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AK-47 Rifle Price Drops; Is This Gun a Good Investment?

At the right price, a good quality AK-47 can outperform a bad stock.

“Price is what you pay; value is what you get. Whether we’re talking about socks or stocks, I like buying quality merchandise when it is marked down.”

Actually, make that “whether we’re talking about socks, stocks . or AK-47 semiautomatic rifles with wooden stocks.” Because today, dear investor, we’re going to take a short break from the subject of investing in stocks (although that’s our very favorite subject), to talk instead about investing in guns.

Specifically, the AK-47 rifle.

Image source: Getty Images.

Investing in guns: The Myth.
You’ve all heard the stories about how some lucky folks make a fortune from investing in guns. To cite just one recent example, in April 2014, a .45 caliber revolver once owned by Wyatt Earp — which probably cost about $20 when it was manufactured back in the 1800s — sold at auction for the princely sum of $225,000. That there’s a 1,124,900% profit, folks — or a very respectable 7% annualized return on investment, dating from the presumed date of purchase.

What are the chances of an investor in more common guns, such as the AK-47 rifle, which sells for less than $500 today, making anything like that kind of profit?

. the theory .
Truth be told, profits like that earned at the Wyatt Earp revolver auction come but once in 150 years. As a general rule, guns such as the AK-47 don’t perform quite as well as investments. But why not?

In theory, the answer is that, unlike investments in land, gold, or for-sale historical relics, workaday firearms such as the AK-47 can be manufactured brand-new on factory floors. They’re not finite resources that can be exhausted, but renewable resources that can be infinitely replenished. This tends to put a lid on prices.

In one widely cited example, Foreign Policy magazine editor Moises Naim noted that in 1986 the price of an AK-47 in Kenya approximated the value of “15 cows.” By 2005, that same AK-47 rifle could be purchased for just four cows. With each passing year, weapons manufacturers such as Smith & Wesson (NASDAQ:SWBI) and Sturm, Ruger (NYSE:RGR) here in the U.S., and their counterparts abroad, are sending new guns to market — which tends to push “used” gun prices down.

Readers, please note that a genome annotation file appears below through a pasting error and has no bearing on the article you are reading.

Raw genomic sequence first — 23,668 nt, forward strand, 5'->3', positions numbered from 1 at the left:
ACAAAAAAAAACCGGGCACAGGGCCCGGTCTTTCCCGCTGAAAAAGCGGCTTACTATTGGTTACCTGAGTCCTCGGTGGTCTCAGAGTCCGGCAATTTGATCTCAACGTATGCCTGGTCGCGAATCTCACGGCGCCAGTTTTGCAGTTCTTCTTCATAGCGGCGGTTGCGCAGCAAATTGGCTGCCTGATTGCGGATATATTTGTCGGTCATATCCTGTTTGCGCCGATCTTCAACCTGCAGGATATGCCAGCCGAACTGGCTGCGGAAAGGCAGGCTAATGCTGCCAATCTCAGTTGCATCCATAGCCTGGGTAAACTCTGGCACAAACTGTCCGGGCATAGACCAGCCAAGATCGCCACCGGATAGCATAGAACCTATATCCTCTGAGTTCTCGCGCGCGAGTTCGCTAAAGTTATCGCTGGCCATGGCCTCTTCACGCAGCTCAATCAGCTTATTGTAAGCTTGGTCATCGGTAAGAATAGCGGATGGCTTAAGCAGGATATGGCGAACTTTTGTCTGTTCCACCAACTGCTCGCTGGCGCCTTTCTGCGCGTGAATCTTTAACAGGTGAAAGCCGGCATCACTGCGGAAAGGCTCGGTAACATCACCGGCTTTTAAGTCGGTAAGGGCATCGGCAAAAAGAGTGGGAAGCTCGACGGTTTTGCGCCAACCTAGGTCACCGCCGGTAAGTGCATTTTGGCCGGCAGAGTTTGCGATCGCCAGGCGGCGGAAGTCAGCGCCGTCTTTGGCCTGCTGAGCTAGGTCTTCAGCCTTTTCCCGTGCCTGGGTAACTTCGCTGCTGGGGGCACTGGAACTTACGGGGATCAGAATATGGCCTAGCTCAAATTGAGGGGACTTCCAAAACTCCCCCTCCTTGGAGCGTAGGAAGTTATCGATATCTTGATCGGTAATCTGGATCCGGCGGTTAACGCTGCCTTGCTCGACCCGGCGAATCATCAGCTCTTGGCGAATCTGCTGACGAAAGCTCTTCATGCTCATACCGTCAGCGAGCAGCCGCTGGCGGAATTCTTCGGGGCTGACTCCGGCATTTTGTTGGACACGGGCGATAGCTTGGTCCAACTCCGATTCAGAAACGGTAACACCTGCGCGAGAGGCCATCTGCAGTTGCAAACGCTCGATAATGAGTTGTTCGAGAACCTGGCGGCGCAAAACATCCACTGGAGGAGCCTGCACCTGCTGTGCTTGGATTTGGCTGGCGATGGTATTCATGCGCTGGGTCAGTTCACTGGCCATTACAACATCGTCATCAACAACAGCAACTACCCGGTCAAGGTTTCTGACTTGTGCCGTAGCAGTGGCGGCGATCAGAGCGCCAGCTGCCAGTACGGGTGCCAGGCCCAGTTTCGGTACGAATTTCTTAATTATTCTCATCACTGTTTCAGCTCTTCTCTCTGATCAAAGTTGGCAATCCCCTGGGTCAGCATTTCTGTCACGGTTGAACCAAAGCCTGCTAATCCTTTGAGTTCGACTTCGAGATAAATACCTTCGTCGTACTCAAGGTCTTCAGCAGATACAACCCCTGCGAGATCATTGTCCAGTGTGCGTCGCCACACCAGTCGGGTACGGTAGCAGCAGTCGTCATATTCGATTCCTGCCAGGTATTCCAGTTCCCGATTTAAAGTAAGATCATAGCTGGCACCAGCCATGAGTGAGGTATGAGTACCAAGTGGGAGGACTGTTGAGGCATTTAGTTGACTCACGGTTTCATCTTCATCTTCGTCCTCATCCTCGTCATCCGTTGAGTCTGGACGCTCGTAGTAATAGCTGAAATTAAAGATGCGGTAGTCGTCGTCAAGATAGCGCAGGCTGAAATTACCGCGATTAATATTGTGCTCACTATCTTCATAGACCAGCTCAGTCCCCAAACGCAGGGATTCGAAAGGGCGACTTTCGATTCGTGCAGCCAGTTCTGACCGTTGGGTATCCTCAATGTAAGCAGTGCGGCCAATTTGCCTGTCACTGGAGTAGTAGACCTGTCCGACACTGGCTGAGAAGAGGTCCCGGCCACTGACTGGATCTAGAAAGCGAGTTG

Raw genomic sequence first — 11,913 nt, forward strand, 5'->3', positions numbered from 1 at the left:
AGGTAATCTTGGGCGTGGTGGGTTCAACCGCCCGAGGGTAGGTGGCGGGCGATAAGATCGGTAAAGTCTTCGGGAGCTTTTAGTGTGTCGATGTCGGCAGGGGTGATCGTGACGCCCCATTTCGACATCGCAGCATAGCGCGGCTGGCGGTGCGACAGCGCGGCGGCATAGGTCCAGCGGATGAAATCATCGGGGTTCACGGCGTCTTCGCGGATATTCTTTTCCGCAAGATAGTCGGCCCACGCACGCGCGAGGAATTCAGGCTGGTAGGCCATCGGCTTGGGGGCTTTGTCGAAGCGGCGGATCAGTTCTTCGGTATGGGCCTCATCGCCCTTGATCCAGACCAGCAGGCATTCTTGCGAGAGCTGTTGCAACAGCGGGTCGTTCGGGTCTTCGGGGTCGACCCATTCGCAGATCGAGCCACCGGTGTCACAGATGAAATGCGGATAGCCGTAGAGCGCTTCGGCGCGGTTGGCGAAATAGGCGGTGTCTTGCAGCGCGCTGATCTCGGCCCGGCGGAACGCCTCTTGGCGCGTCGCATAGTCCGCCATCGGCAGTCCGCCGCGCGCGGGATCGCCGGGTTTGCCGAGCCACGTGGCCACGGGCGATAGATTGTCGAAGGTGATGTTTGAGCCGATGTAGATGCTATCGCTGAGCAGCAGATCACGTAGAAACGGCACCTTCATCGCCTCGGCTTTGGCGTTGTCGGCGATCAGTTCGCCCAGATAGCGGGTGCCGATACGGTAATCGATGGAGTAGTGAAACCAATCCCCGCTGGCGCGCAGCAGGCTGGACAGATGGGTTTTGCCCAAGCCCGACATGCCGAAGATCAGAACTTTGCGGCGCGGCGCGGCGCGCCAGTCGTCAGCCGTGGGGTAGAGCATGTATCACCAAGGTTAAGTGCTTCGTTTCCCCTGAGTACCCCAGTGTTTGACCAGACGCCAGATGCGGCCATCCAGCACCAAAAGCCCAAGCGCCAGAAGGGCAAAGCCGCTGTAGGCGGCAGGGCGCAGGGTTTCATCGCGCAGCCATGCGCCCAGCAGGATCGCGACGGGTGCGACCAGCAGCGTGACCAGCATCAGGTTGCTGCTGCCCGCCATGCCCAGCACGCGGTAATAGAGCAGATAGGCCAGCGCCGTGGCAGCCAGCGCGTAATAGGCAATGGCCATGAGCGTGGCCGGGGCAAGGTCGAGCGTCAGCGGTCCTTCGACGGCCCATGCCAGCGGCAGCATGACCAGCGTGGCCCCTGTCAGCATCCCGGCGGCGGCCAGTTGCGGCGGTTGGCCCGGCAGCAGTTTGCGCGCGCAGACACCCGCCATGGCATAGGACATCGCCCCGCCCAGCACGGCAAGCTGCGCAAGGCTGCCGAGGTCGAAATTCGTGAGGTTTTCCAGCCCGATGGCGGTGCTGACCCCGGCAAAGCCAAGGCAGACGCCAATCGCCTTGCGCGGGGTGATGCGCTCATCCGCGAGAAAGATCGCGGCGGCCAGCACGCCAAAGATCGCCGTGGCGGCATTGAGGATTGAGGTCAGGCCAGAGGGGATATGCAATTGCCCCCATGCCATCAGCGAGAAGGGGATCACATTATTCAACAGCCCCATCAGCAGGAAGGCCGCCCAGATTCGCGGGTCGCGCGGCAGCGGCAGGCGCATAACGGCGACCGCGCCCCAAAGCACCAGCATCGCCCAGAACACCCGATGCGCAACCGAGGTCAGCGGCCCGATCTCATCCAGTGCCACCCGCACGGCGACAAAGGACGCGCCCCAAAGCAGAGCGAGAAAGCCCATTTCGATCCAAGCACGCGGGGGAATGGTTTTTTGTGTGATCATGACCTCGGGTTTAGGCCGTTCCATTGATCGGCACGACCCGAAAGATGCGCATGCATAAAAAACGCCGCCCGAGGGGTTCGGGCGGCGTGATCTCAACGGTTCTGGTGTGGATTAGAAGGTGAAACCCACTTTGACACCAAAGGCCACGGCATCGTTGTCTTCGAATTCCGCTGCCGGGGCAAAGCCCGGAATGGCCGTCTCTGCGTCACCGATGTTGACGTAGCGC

. and the reality
At least, that’s how things work in theory, and on a global scale. At the local level, though — within the regulated U.S. firearms market in particular — things can work a bit differently in practice. I’ve compiled data provided to me by the good folks at BudsGunShop.com — one of the Internet’s largest retailers of new and used firearms — describing the fluctuations in retail price of one popular AK-47 rifle model that Bud’s has sold since 2007: the Romanian-manufactured Wassenaar Arrangement Semiautomatic Rifle.

In less than seven years, an average AK-47 rifle’s price grew by about 30%. It went from $371.55 in October 2007 to $484 at last quote. That is nearly 4% compounded annually — not as good as Wyatt Earp’s six-shooter, granted, but not a half-bad performance from a pretty common firearm. In fact, at one point — just after President Barack Obama’s election to a second term of office — this workaday weapon fetched an incredible $1,249 per piece, a whopping 236% profit in less than six years.

For comparison, let’s check out a couple of stock charts for the two biggest publicly traded gun manufacturers, Smith & Wesson and Sturm, Ruger:

Contrary to what you might expect, S&W — which, according to S&P Capital IQ, earns more than a 22% operating profit margin on the guns it manufactures — has actually underperformed Bud’s AK-47 model as an investment. At last check, a share of Smith & Wesson is worth less money than it was worth seven years ago.

Sturm, Ruger has done better, delivering tremendous returns to its investors — as much as an eightfold profit at its height earlier this year. Even after its recent sell-off, shares of Sturm show an impressive fourfold return over 2007 prices. As a result, investors in Sturm, Ruger have outperformed investors in Smith & Wesson — and investors in AK-47 rifles, too.